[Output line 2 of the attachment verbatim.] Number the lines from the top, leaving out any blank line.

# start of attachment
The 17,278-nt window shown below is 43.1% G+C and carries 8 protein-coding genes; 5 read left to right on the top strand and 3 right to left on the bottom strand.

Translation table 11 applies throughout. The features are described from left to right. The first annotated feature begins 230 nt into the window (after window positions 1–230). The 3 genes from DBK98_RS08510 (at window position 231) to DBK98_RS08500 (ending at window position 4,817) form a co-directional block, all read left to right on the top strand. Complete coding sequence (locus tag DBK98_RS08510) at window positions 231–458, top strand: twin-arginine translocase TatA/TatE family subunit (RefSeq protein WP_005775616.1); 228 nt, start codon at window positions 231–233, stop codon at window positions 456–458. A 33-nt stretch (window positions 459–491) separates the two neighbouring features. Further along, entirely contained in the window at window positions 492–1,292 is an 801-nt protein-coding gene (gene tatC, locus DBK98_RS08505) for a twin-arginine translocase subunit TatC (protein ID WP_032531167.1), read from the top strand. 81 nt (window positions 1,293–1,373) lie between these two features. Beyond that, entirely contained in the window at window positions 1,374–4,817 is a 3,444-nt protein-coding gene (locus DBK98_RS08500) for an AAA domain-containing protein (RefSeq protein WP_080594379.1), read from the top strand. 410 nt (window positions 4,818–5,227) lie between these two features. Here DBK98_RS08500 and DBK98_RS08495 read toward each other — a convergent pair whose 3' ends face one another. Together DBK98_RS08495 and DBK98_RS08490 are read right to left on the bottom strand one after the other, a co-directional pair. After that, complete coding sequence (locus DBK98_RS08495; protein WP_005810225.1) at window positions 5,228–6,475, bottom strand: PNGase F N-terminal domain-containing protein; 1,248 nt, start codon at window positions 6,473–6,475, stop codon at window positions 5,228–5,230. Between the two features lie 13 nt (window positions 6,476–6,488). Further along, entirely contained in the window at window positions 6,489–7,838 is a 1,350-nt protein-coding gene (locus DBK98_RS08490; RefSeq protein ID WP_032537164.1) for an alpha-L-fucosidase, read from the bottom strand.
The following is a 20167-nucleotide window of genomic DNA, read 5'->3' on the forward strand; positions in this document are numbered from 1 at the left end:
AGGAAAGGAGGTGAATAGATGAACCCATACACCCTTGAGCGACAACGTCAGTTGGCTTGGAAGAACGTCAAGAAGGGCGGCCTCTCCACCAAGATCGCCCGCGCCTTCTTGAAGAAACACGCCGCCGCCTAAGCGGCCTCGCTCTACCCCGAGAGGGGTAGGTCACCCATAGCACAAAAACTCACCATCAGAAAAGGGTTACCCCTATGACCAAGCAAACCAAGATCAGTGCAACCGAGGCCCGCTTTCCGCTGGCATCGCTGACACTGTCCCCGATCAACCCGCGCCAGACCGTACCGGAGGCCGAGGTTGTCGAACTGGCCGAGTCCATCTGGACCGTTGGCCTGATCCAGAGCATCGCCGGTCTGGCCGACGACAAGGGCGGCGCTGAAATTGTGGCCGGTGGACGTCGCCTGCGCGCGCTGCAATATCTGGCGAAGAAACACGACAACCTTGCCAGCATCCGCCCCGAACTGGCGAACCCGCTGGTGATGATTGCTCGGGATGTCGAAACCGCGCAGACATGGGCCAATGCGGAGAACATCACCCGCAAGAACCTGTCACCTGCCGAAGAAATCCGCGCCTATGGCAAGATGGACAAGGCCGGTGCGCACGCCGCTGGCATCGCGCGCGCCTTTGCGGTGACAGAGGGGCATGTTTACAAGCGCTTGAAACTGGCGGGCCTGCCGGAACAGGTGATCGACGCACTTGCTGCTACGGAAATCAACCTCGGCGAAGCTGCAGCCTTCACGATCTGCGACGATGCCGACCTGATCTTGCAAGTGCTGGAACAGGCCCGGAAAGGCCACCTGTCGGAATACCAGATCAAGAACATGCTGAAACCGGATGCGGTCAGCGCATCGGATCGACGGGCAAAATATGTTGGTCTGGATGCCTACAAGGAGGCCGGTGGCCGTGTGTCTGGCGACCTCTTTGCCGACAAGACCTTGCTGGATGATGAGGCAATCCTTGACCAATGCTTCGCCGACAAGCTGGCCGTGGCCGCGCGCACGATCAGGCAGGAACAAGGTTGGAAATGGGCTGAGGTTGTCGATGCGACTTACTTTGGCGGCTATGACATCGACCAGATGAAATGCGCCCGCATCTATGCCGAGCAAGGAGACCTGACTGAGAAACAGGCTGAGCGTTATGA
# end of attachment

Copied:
Translation table 11 applies throughout. The features are described from left to right. The first annotated feature begins 230 nt into the window (after window positions 1–230). The 3 genes from DBK98_RS08510 (at window position 231) to DBK98_RS08500 (ending at window position 4,817) form a co-directional block, all read left to right on the top strand. Complete coding sequence (locus tag DBK98_RS08510) at window positions 231–458, top strand: twin-arginine translocase TatA/TatE family subunit (RefSeq protein WP_005775616.1); 228 nt, start codon at window positions 231–233, stop codon at window positions 456–458. A 33-nt stretch (window positions 459–491) separates the two neighbouring features. Further along, entirely contained in the window at window positions 492–1,292 is an 801-nt protein-coding gene (gene tatC, locus DBK98_RS08505) for a twin-arginine translocase subunit TatC (protein ID WP_032531167.1), read from the top strand. 81 nt (window positions 1,293–1,373) lie between these two features. Beyond that, entirely contained in the window at window positions 1,374–4,817 is a 3,444-nt protein-coding gene (locus DBK98_RS08500) for an AAA domain-containing protein (RefSeq protein WP_080594379.1), read from the top strand. 410 nt (window positions 4,818–5,227) lie between these two features. Here DBK98_RS08500 and DBK98_RS08495 read toward each other — a convergent pair whose 3' ends face one another. Together DBK98_RS08495 and DBK98_RS08490 are read right to left on the bottom strand one after the other, a co-directional pair. After that, complete coding sequence (locus DBK98_RS08495; protein WP_005810225.1) at window positions 5,228–6,475, bottom strand: PNGase F N-terminal domain-containing protein; 1,248 nt, start codon at window positions 6,473–6,475, stop codon at window positions 5,228–5,230. Between the two features lie 13 nt (window positions 6,476–6,488). Further along, entirely contained in the window at window positions 6,489–7,838 is a 1,350-nt protein-coding gene (locus DBK98_RS08490; RefSeq protein ID WP_032537164.1) for an alpha-L-fucosidase, read from the bottom strand.